Korean Basic Grammar – Beginners

by • December 8, 2012 • Beginner Grammar, Korean GrammarComments (0)6544


This is a basic summary of the Beginners level for topik as well. I will be posting each of these grammar points in more detail, so keep a look out.

Here you will find all the Grammar that is need in beginners Korean grammar. Also all these Grammars will be used in TOPIK beginners level.


Basic Korean Grammar (Topik)


1. 이/가 Is used to make a noun the subject of the sentence. 내(내=I)

2. Used with a noun to enumerate the same thing.

3. 을/를 attached to a noun to show the object of the sentence

4. 으시/시 attached to a verb to add respect.

5. connects two or more verbs together.

6. 에 가다/오다 Indicates the place you are going to or coming from.

7. 을까요?/ㄹ까요? Expresses suggestion to the listener.

8. 읍시다/ㅂ시다 speaker wants the  listener to do something.

9. 지 않다 Indicates that a subject or state is negative.

10. A verb that ends in “” followed by ㅅ,ㅂ,ㄴ “” is deleted.

11. 고 싶다 wish or hope for an action to take place.

12. Indicates the speakers intention.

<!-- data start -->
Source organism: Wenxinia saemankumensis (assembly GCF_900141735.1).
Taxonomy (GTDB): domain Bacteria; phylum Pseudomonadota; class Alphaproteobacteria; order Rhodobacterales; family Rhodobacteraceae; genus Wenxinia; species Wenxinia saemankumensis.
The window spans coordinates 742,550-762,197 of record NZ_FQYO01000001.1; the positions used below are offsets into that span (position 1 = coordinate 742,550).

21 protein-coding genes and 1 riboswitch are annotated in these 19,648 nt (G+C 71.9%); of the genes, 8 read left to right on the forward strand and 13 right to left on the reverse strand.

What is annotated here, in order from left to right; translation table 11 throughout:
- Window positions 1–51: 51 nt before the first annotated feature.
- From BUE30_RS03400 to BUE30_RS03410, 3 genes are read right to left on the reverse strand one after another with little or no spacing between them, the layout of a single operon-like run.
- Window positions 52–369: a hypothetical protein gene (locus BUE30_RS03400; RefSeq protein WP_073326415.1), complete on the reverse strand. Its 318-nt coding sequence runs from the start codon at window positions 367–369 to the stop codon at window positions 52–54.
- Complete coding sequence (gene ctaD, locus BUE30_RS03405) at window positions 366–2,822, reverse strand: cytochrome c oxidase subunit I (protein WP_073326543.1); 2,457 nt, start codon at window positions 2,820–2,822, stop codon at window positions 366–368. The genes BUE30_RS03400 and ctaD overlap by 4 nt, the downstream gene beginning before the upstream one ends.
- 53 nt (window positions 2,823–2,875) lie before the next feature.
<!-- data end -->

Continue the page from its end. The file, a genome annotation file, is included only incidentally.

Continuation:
13. 으십시오/십시오  Gives a command to the listener.

14. 을까요?/ㄹ까? (2) Asks an opinion from the listener about the speakers action.

15. 까지 finishing point of time or place

16. 지요? Speaker seeks for the listener’s agreement or to ascertain the listeners meaning.

17. 으세요/세요 can express declarative, a question, an imperative or a suggestion

18. Indicates the time or place when an action or situation takes place. Not used with


19. 부터 ~까지 starting point ~ ending point

20. 고 (2) Indicates the order of the action. Not used with past tense 었/았/였.

21. 었/았/였 Places the verb in past tense.

22. “” “Bacham” some verbs changes to except for 돕다, 곱다 which change to . verbs like 입다,잡다,씹다 and Descriptive verbs like 좁다,넓다 which follow normal conjugation.

23. 지만 Used to show the opposite meaning of the first clause. “But

24. 은/ㄴ Used with a descriptive verb to modify the following noun. 꽃이 예쁩니다 —– 예쁜 꽃

25. 어/아/여 주다 Asking for a favor of some one or the speaker is providing help to someone else. For 하다 verbs use 여 주다 often goes to 해주다, and in formal language use 드디다.

26. 에게 Used with humans or animals, indicates the noun as the object of the action.에게/한테/  께~formal language.